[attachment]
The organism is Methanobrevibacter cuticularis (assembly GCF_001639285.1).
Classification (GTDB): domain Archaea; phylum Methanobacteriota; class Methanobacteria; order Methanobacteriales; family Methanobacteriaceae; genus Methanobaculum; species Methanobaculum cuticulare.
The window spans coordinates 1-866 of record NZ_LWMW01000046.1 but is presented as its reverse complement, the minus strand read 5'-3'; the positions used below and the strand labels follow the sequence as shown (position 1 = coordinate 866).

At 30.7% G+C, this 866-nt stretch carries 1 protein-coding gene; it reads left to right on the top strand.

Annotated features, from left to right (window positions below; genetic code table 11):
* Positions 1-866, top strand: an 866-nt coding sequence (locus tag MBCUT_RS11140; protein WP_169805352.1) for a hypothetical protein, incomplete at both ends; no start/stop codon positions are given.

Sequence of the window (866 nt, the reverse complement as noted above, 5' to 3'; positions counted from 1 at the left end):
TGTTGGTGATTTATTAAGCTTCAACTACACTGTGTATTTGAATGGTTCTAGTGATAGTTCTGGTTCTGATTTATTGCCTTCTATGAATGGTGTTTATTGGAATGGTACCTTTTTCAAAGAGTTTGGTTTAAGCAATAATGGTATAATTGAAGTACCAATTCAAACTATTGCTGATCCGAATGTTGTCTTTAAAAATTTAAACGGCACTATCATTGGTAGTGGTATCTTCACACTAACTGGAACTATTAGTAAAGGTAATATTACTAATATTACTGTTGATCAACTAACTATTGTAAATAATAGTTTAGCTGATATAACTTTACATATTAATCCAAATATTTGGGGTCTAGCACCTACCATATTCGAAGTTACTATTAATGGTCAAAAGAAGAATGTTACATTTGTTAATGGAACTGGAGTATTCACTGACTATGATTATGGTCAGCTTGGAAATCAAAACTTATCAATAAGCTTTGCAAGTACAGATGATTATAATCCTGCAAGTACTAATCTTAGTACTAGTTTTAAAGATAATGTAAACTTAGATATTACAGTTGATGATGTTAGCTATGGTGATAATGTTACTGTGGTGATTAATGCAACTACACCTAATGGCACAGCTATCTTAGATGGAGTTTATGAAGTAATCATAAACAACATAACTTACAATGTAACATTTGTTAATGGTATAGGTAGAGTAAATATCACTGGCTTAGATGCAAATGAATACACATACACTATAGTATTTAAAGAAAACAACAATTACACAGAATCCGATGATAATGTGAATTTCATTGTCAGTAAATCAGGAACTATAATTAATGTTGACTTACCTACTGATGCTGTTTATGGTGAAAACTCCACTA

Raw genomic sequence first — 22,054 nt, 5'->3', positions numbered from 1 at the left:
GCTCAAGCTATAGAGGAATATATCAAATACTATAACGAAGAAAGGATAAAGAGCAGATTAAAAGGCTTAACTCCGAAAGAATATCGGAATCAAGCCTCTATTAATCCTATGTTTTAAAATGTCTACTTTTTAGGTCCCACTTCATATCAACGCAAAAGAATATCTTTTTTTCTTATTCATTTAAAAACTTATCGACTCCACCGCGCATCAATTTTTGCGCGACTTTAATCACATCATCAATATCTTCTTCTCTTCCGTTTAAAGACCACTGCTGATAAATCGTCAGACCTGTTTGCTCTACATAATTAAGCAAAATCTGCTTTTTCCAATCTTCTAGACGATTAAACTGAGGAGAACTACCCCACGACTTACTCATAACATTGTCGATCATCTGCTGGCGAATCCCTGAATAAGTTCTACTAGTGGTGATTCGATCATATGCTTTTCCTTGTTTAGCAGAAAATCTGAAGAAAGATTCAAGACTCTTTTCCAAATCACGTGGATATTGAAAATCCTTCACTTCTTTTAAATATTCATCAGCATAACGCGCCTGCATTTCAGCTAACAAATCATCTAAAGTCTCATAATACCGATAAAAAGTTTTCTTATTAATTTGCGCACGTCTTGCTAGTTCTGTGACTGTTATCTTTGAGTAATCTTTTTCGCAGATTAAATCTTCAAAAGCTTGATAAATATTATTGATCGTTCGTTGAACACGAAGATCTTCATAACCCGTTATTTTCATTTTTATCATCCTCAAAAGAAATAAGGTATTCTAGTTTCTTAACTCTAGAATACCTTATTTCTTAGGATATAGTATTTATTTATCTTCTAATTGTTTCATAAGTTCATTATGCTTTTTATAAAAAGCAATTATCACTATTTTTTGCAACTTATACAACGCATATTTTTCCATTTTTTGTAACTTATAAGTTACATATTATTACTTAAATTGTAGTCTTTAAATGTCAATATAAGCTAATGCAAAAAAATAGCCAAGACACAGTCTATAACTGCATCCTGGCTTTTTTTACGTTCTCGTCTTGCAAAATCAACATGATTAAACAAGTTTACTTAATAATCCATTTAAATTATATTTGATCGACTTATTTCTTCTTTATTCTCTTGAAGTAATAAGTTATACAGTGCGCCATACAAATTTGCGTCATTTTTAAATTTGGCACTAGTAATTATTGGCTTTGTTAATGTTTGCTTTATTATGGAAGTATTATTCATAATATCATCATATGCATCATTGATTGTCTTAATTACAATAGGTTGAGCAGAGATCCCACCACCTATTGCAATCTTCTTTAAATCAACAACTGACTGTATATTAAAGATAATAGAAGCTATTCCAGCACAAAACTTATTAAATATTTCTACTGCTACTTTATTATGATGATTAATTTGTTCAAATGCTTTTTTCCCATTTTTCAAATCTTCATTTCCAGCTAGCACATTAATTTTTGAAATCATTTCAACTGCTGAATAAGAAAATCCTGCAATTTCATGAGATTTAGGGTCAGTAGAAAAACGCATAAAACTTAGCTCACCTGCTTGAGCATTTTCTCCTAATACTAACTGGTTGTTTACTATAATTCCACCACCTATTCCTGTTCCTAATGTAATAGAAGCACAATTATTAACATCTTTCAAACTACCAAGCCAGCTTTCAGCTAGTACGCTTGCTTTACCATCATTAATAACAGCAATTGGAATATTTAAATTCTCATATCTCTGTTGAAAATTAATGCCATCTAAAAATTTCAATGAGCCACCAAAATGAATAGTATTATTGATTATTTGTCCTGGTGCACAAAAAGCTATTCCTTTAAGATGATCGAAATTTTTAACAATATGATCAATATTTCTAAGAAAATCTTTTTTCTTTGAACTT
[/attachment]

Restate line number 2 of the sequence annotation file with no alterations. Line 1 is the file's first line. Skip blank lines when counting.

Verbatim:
Classification (GTDB): domain Archaea; phylum Methanobacteriota; class Methanobacteria; order Methanobacteriales; family Methanobacteriaceae; genus Methanobaculum; species Methanobaculum cuticulare.